Hazel Diane Carlyse Edwards Ashlee Much and Geobani Edwards of Rock Falls are the parents of a daughter born at 4:53 p.m. April 15, 2014, at CGH Medical Center in Sterling. Hazel Diane Carlyse Edwards weighed 7 pounds, 14 ounces at birth and was 20 inches in length. She is welcomed by Aubriee, 3. Maternal grandparents are Chad and Lea Riesselman of Thomson. Paternal grandparent is Robin Edwards of Los Angeles. Maternal great-grandparents are Diane and Robert Sr. Rock Falls and Gordon and Ruby Riesselman of Canton. Paternal great-grandparents are John and Carlyse Edwards of Los Angeles.

Kendrick Joseph Rightious Jodi Reifsteck and Jonathon Rightious of Sterling are the parents of a son born at 10:23 p.m. March 25, 2014, at KSB Hospital in Dixon. Kendrick Joseph Rightious weighed 7 pounds, 6 ounces at birth and was 21 inches in length. He is welcomed by Aubrey Jaelyn, 3.

367EEKENDs#

THANK GOODNESS

Caring Center thankful for its 25 volunteers IRENE NUSBAUM Sterling

April is Volunteer Appreciation Month. As manager of the Caring Center, I would like to express my appreciation for all 25 of our volunteers. The Caring Center has been blessed with many donations dropped off for us to give away. In 2013, we registered 13,627 shoppers, gave away 147,546 items, and logged 8,408 volunteer hours. The Caring Center averaged 1,136 shoppers a

month and gave away an average of 12,296 items a month. The Caring Center is at 210 First Ave., Sterling. We are open for shopping from 10 a.m. to 3:30 p.m. Monday and Wednesdays. Items can be donated from 8:30 a.m. to 4 p.m. Mondays and Wednesdays from 8:30 a.m. at the back entrance or by appointment by calling 815-4994953. I am truly blessed to have a board that supports all our volunteers and provides a truly great mission and community service. An angel says, â&#x20AC;&#x153;It isnâ&#x20AC;&#x2122;t the things we get; it isnâ&#x20AC;&#x2122;t how much we know; itâ&#x20AC;&#x2122;s the will to serve; itâ&#x20AC;&#x2122;s the

hand we lend; itâ&#x20AC;&#x2122;s the light our lanterns throw.â&#x20AC;? Thank you, Caring Center volunteers and board of directors. God bless.

Thank you for cemetery cleanup help GARY M. FARRAL Erie

American Legion Post 582 thanks task leaders, Clark Mortenson and Melvin Saad, and the 30-plus residents of Newton, Erie, and Fenton townships for the April 12 reclamation of Smack Cemetery. The day started at 9 a.m., and by 11 the property had been pretty well

cleared. The task began earlier in the week with Gary Polflietâ&#x20AC;&#x2122;s brushcutting machine. Workers used chain saws, bow saws, limb trimmers, rakes, and bare hands. There are piles of trees and brush to be burned yet. When I departed, the site workers were trying to re-erect as many headstones as was possible. A couple of Civil War veteran graves were identified of the some 17 reportedly buried there. Go to facebook.com/ gary.m.farral/media_set ?set=a.102034192937088 68.1073741839.1408083 354&type=3 to view pictures.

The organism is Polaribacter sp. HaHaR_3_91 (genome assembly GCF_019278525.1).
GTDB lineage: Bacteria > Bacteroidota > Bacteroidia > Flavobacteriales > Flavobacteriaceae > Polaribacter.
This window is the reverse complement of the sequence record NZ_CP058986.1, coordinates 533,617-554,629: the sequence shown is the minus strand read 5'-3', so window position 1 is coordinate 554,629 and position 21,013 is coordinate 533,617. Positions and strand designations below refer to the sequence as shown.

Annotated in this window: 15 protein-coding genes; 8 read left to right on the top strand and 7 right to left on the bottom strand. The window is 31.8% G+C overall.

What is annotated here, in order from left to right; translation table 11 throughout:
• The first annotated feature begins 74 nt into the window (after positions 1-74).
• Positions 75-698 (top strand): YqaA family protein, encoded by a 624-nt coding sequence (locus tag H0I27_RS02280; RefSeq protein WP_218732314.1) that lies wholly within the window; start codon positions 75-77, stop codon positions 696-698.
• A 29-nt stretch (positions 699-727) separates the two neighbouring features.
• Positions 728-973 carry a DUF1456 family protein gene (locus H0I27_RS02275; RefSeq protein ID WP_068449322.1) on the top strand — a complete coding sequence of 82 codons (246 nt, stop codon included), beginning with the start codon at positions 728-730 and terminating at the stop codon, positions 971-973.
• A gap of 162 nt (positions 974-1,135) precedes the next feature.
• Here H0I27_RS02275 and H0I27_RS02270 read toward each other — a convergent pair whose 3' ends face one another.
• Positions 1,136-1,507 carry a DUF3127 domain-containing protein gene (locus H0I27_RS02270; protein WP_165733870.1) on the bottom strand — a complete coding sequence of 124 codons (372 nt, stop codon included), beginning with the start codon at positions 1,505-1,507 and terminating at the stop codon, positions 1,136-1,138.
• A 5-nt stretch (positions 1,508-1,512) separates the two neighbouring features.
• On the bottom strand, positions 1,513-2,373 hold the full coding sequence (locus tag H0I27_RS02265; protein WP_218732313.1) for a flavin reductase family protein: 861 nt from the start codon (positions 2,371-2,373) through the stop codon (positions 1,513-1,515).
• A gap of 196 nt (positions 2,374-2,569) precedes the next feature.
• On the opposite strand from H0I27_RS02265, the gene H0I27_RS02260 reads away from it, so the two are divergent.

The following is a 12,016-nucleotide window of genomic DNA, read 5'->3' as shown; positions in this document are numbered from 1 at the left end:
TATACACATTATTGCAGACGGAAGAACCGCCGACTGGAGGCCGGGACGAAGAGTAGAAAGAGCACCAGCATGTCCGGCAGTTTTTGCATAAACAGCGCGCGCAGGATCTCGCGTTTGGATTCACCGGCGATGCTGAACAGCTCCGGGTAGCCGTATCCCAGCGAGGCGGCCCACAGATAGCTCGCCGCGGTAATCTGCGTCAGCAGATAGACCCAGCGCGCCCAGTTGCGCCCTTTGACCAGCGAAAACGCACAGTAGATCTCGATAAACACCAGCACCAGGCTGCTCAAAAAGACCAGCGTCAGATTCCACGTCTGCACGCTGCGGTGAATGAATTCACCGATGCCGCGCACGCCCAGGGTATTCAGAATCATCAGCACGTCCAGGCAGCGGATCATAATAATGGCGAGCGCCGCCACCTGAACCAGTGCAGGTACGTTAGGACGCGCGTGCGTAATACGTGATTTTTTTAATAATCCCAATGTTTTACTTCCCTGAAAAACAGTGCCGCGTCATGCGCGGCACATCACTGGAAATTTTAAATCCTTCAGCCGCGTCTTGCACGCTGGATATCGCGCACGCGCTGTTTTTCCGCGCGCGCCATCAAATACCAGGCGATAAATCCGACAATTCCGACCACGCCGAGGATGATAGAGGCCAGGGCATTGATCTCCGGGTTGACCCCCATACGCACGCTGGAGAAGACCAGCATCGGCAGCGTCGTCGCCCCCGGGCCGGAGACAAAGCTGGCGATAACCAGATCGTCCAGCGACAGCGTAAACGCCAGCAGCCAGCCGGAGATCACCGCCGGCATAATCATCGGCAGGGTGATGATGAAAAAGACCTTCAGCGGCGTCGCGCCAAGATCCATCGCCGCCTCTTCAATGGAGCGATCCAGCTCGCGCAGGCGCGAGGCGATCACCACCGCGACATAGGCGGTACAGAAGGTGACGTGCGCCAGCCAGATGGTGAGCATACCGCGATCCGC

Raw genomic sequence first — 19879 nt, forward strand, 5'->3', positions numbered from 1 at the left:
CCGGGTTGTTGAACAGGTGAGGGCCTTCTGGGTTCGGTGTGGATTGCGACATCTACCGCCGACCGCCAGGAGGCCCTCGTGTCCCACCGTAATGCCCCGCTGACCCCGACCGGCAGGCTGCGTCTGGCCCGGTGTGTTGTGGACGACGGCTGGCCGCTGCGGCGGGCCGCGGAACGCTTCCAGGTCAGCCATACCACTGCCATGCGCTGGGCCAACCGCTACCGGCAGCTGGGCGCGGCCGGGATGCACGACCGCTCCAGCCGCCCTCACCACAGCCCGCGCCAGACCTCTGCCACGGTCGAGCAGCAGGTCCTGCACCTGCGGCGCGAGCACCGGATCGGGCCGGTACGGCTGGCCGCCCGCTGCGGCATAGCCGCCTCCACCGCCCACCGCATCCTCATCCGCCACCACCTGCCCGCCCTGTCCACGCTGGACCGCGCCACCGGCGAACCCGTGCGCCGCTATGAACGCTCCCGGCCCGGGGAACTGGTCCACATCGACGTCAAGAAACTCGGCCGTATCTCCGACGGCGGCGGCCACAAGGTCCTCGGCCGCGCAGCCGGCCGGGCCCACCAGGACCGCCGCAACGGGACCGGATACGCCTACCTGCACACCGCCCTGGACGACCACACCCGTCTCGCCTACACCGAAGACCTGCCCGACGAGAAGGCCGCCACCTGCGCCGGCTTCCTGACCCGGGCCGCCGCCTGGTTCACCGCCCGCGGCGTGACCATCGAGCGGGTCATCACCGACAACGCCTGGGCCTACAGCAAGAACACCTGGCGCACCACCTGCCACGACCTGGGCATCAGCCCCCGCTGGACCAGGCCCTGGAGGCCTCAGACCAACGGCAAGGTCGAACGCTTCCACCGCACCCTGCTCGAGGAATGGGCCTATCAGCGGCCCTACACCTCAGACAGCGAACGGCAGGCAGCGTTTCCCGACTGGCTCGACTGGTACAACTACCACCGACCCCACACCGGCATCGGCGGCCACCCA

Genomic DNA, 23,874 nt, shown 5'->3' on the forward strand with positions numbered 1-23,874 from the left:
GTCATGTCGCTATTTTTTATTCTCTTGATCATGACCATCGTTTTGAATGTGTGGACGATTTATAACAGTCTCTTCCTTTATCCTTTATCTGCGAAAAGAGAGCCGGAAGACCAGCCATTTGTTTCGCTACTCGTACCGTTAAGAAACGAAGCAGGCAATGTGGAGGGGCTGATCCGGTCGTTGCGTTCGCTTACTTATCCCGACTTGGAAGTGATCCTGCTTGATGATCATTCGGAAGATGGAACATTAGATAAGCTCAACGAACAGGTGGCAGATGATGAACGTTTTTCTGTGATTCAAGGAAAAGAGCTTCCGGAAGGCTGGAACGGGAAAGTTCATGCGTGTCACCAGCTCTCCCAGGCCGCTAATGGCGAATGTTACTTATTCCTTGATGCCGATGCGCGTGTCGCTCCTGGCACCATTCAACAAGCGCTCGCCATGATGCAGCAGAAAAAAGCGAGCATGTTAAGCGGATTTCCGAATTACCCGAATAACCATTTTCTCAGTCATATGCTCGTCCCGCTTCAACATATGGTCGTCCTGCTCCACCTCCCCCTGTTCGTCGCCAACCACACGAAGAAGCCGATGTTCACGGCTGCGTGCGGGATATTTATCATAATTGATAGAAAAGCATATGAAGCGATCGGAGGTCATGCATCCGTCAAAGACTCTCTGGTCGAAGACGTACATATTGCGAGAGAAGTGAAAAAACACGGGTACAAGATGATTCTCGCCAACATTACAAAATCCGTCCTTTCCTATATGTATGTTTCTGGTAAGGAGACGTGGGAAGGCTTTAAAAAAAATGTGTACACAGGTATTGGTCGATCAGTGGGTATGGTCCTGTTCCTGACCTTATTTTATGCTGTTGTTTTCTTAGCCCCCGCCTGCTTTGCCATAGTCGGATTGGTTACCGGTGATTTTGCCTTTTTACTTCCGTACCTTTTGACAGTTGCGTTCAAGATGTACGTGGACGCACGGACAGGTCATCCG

Sign-up underway for ag program PAW PAW â&#x20AC;&#x201C; Registration is due by Wednesday for a free workshop on restoration agriculture, set for Friday through May 4 in Paw Paw. The University of Illinois Extension Unit 4 and Willow Creek Organic Farm, northwest of Paw Paw, will sponsor the presentation. The program is open to the public. Restoration agriculture

is the practice of imitating natural ecosystems and growing staple food crops within those systems. Mark Shepard, author of â&#x20AC;&#x153;Restoration Agriculture: Real-World Permaculture for Farmers,â&#x20AC;? will speak at 6:30 p.m. Friday at Paw Paw Community Building, 362 Chicago Ave. The May 3 workshop will open at 8:30 a.m. at the community building.

The topics will include understanding biomes and economic plant communities within them, keyline design for water management,U.S. Department of Agriculture agroforestry practices, and a summary of how to put the previous information on land. An on-the-ground demonstration will take place at noon May 3 at Willow Creek farm, at Wil-

low Creek and Paw Paw roads. At 9 a.m. May 4 at the farm, there will be a recap and review. Those attending should bring their own lunch, and dress for the weather. For more information or to register, call Marilyn Kemmerer with the extension at 815-8573525, or Jane Heim with Willow Creek at 815-9882628.

IN BRIEF Garden program to start in May

to 7 p.m., and continue *UNE *ULY AND!UG .ANCY'MITRO A#ARROLL #OUNTY-ASTER'ARDENER -/5.4#!22/,,n5NIwill be the presenter. VERSITYOF)LLINOIS%XTENSION The topics include propaWILLBEGINPRESENTATIONSOF gation, containers, sucAFREE'REENAND'ROWING culents, and cool weather Gardening series Thursday gardening. AT-OUNT#ARROLL0UBLIC To register, call the library ,IBRARY .-AIN3T 3ESSIONSWILLBEFROM AT  

Rochelle hospice workers recognized

3HEISPARTOFTHE2APID Response Team at the hospice. Raeann Henry, a reg2/#(%,,%n5NITY istered nurse in the (OSPICEOF7ESTERN)LLIlong-term care setting, nois has named Employ- received the award in EESOFTHE-ONTHFORTHE &EBRUARY AND$EVEFIRSTQUARTEROFTHEYEAR sea Tatum, a licensed Bethany Houser, a clinical social worker, registered nurse, was was given the award in March. RECOGNIZEDIN*ANUARY